Yahoo to investigate claims CEO Scott Thompson lied about his Computer Science degree

By Lee Kaelin on May 4, 2012, 10:30 AM

In a bizarre turn of events, Yahoo's board of directors announced yesterday their intention to investigate allegations that current CEO Scott Thompson intentionally misled the company over his educational achievements, promising to report appropriately the findings to shareholders, according to Reuters.

It's believed the discrepancy came to light after hedge fund Third Point, which is no stranger to public battles with the internet search company's board, alleged Thompson did not have a Computer Science degree as claimed on his resume. Currently, Third Point owns 5.81% of the shares in Yahoo and it's no secret that they want more.

In a letter to Yahoo's board, Third Point CEO Daniel Loeb wrote that Thompson received a degree in accounting from Stonehill College, not a degree in "accounting and computer science," as the company website stated. That was just the beginning however, as the hedge fund actually investigated the matter further and it revealed the college never even offered degrees in computer science during the time of Thompson's attendance.

Yahoo responded by saying the listing of computer science for his degree was an "inadvertent error," before clarifying that "Scott Thompson's degree at Stonehill College was in bachelor science in accounting."

However, in a statement to AllThingsD later the same day, a spokesperson then said,  "in connection with the statement the company made earlier today about Scott Thompson, the Yahoo board will be reviewing this matter, and upon completion of its review, will make an appropriate disclosure to shareholders." Before continuing, "this, in no way, alters that fact that Mr. Thompson is a highly qualified executive with a successful track record leading large consumer technology companies."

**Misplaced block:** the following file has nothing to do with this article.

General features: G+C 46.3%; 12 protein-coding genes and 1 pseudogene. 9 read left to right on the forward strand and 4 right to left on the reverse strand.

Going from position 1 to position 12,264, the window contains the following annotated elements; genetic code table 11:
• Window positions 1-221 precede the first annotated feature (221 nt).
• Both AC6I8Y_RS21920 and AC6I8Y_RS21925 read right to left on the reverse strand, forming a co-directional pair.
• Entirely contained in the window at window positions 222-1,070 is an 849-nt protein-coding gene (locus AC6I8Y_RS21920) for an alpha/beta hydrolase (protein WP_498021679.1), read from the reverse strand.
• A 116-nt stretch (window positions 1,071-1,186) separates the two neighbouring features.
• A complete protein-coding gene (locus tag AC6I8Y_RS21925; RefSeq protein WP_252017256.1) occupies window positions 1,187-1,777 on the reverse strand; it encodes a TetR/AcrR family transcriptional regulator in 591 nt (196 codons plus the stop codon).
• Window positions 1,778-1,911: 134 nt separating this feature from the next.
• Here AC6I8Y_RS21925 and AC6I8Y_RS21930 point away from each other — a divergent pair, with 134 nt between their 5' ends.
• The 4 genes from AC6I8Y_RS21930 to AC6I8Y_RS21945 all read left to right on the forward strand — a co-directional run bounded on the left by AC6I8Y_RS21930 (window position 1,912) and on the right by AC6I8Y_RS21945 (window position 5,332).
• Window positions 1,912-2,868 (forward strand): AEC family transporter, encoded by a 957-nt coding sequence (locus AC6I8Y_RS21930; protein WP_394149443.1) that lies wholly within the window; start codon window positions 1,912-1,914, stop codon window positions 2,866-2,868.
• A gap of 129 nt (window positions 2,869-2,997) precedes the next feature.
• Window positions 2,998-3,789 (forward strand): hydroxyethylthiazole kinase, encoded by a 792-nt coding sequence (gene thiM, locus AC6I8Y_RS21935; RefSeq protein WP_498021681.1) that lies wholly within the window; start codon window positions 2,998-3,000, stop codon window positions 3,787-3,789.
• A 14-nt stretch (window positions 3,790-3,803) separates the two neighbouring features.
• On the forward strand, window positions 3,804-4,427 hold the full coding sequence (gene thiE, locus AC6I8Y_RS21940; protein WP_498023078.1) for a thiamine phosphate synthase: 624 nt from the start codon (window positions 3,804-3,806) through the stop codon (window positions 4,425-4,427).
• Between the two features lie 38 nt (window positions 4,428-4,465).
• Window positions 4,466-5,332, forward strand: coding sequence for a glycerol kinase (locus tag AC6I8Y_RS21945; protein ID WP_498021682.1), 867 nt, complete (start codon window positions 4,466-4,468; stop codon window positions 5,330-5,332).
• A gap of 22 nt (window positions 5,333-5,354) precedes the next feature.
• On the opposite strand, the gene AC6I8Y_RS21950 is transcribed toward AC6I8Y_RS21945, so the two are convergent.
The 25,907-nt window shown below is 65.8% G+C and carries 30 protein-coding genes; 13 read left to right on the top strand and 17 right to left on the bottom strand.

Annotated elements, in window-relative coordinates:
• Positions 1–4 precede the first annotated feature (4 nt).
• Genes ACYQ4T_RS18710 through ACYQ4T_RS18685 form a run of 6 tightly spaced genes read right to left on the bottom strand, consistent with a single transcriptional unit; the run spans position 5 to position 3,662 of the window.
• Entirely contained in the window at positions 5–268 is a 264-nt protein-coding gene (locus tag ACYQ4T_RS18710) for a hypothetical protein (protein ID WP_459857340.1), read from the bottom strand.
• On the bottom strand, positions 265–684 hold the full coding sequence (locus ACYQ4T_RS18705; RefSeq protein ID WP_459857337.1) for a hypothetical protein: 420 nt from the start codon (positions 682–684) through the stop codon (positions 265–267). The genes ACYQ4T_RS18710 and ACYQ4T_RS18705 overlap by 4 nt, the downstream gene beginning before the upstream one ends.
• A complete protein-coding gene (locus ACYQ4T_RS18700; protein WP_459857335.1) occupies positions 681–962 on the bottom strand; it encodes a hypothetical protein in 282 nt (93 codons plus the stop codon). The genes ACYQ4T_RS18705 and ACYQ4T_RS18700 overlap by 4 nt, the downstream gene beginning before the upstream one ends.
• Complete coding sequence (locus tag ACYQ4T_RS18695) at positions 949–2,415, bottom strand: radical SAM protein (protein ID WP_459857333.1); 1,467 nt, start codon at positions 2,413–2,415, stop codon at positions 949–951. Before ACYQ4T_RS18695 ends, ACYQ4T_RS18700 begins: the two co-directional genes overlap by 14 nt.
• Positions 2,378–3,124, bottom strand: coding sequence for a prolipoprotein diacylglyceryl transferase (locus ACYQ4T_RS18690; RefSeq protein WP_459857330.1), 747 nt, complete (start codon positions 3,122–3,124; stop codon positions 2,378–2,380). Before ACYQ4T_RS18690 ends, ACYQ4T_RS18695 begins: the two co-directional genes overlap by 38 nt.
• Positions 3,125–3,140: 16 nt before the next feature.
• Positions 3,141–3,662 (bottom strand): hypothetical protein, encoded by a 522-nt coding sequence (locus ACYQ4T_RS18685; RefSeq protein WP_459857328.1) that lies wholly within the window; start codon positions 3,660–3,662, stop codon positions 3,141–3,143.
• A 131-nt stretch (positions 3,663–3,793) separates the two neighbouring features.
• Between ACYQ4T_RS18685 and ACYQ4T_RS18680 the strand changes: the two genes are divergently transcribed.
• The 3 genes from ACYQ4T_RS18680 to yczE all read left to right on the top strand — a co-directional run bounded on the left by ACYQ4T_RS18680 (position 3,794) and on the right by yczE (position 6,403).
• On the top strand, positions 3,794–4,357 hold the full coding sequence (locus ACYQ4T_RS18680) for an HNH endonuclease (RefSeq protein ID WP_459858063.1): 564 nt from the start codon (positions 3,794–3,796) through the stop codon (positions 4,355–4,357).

Interestingly though, AllThingsD then published more coverage, in which Thompson had appeared on the TechNation radio show in 2009, at the time employed by PayPal. During that interview he clearly makes no attempt to correct the presenter when she incorrectly classifies his degree.

"Your bachelor's degree is in accounting and computer science. Now, from both of those, I mean that's pretty obvious that's PayPal," the presenter said. Thompson replied "yeah" without even trying to correct her on the mistake. He continued, "and that’s really the background that I have, and it started back in my college days, and I think that’s really the wonderful part thing of being an engineer is you think that way."

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